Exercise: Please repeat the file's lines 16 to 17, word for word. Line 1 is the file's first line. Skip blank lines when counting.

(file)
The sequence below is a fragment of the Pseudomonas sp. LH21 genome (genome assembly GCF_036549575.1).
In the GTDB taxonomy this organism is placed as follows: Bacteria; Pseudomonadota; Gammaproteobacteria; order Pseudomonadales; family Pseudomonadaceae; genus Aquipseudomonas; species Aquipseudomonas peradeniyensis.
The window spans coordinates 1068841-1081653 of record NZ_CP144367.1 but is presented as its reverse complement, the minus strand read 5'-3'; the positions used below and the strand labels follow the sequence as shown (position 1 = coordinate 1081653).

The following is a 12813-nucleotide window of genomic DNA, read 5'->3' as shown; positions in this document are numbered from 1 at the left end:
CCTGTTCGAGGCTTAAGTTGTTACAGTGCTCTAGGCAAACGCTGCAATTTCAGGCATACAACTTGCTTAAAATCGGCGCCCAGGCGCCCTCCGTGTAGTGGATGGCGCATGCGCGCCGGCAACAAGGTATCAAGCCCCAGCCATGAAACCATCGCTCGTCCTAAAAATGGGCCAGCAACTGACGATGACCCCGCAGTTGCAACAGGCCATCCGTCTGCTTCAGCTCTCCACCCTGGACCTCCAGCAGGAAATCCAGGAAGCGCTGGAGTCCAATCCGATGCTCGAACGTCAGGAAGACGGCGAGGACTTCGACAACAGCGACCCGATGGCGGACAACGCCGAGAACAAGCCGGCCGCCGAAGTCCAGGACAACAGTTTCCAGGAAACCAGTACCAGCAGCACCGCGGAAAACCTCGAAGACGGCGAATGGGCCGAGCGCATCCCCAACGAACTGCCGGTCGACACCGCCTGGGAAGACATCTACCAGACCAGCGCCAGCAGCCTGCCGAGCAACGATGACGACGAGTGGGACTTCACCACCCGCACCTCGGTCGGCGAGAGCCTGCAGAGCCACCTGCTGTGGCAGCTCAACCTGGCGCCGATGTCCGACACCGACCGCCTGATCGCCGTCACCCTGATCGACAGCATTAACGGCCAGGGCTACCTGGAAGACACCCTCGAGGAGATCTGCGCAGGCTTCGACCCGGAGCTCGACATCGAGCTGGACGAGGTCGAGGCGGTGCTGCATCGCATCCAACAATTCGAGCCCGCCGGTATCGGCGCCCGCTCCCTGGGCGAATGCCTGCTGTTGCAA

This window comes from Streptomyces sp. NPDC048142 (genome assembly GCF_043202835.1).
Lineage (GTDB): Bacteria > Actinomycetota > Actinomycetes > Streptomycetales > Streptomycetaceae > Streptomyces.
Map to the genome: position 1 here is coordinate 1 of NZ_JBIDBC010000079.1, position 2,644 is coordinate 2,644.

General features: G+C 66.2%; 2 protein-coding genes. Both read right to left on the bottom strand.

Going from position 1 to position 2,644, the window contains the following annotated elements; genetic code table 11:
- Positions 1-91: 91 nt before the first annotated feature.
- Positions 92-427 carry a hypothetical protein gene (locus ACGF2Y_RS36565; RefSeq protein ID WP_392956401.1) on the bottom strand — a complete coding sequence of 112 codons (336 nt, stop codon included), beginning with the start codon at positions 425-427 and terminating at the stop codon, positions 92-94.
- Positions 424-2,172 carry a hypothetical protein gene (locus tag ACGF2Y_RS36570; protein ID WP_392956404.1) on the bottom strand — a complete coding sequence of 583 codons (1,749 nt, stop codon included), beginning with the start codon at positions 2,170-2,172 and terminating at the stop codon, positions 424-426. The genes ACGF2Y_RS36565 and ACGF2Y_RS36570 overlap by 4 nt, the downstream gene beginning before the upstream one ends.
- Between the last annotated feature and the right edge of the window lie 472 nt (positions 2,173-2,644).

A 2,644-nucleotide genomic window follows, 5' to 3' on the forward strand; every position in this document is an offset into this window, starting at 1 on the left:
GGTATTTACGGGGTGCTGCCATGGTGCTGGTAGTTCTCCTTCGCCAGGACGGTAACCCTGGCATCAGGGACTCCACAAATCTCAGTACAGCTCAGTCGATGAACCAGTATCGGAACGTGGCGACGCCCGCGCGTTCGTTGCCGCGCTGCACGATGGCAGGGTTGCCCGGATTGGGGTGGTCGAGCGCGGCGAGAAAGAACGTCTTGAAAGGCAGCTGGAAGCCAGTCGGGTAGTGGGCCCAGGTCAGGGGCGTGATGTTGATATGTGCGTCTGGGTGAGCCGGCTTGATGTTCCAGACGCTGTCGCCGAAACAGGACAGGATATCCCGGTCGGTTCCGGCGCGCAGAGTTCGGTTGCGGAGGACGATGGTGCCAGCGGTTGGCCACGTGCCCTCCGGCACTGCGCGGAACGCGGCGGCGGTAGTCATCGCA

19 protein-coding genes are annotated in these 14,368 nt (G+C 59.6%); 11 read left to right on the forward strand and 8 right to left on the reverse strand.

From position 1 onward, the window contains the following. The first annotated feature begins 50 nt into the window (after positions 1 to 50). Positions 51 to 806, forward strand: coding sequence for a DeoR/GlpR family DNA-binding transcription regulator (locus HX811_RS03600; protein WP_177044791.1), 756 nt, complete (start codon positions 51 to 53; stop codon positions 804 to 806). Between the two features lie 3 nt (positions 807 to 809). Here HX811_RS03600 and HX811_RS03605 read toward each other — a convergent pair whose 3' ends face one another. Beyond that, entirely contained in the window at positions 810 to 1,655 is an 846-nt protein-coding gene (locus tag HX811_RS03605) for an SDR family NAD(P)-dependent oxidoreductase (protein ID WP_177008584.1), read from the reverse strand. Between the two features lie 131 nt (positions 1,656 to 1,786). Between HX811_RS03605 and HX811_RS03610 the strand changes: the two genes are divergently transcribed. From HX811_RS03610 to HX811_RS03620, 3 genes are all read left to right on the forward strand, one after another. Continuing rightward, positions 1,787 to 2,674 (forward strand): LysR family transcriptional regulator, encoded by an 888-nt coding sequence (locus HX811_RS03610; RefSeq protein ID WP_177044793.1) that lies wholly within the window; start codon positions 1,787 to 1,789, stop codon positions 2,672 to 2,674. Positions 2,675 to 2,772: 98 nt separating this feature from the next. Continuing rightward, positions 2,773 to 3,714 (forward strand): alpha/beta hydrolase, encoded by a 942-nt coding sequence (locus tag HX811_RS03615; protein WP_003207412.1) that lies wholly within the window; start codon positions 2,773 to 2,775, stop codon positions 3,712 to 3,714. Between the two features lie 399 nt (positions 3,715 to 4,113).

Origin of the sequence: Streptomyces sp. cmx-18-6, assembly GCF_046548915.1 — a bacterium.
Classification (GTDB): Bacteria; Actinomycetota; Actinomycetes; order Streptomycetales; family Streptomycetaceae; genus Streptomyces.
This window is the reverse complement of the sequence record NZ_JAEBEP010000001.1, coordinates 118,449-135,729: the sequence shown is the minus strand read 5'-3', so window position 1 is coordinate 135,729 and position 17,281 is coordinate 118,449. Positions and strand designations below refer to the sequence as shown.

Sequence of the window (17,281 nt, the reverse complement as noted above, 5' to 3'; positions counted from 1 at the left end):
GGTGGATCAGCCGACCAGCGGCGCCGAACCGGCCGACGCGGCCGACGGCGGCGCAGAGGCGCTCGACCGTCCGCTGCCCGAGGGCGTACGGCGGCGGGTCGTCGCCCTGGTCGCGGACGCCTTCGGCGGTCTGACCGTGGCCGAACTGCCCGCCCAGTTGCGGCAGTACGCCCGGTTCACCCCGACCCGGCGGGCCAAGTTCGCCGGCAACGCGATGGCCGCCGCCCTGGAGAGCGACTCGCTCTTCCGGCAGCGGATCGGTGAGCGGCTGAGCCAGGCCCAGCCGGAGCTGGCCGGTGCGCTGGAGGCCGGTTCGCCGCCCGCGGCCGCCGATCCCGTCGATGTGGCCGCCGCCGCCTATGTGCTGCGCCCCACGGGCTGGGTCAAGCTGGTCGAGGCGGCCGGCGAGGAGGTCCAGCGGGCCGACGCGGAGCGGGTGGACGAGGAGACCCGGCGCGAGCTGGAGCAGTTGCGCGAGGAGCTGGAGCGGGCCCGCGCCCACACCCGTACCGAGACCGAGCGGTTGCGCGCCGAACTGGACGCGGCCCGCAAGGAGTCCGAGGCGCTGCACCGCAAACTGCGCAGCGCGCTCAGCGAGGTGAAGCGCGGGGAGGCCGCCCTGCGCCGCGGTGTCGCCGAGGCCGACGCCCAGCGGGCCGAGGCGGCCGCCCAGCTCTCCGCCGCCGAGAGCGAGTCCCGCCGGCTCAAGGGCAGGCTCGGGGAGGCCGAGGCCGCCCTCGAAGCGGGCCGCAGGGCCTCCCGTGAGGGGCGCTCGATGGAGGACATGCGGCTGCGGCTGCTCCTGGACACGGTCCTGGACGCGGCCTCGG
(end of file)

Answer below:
GGTATTTACGGGGTGCTGCCATGGTGCTGGTAGTTCTCCTTCGCCAGGACGGTAACCCTGGCATCAGGGACTCCACAAATCTCAGTACAGCTCAGTCGATGAACCAGTATCGGAACGTGGCGACGCCCGCGCGTTCGTTGCCGCGCTGCACGATGGCAGGGTTGCCCGGATTGGGGTGGTCGAGCGCGGCGAGAAAGAACGTCTTGAAAGGCAGCTGGAAGCCAGTCGGGTAGTGGGCCCAGGTCAGGGGCGTGATGTTGATATGTGCGTCTGGGTGAGCCGGCTTGATGTTCCAGACGCTGTCGCCGAAACAGGACAGGATATCCCGGTCGGTTCCGGCGCGCAGAGTTCGGTTGCGGAGGACGATGGTGCCAGCGGTTGGCCACGTGCCCTCCGGCACTGCGCGGAACGCGGCGGCGGTAGTCATCGCA

19 protein-coding genes are annotated in these 14,368 nt (G+C 59.6%); 11 read left to right on the forward strand and 8 right to left on the reverse strand.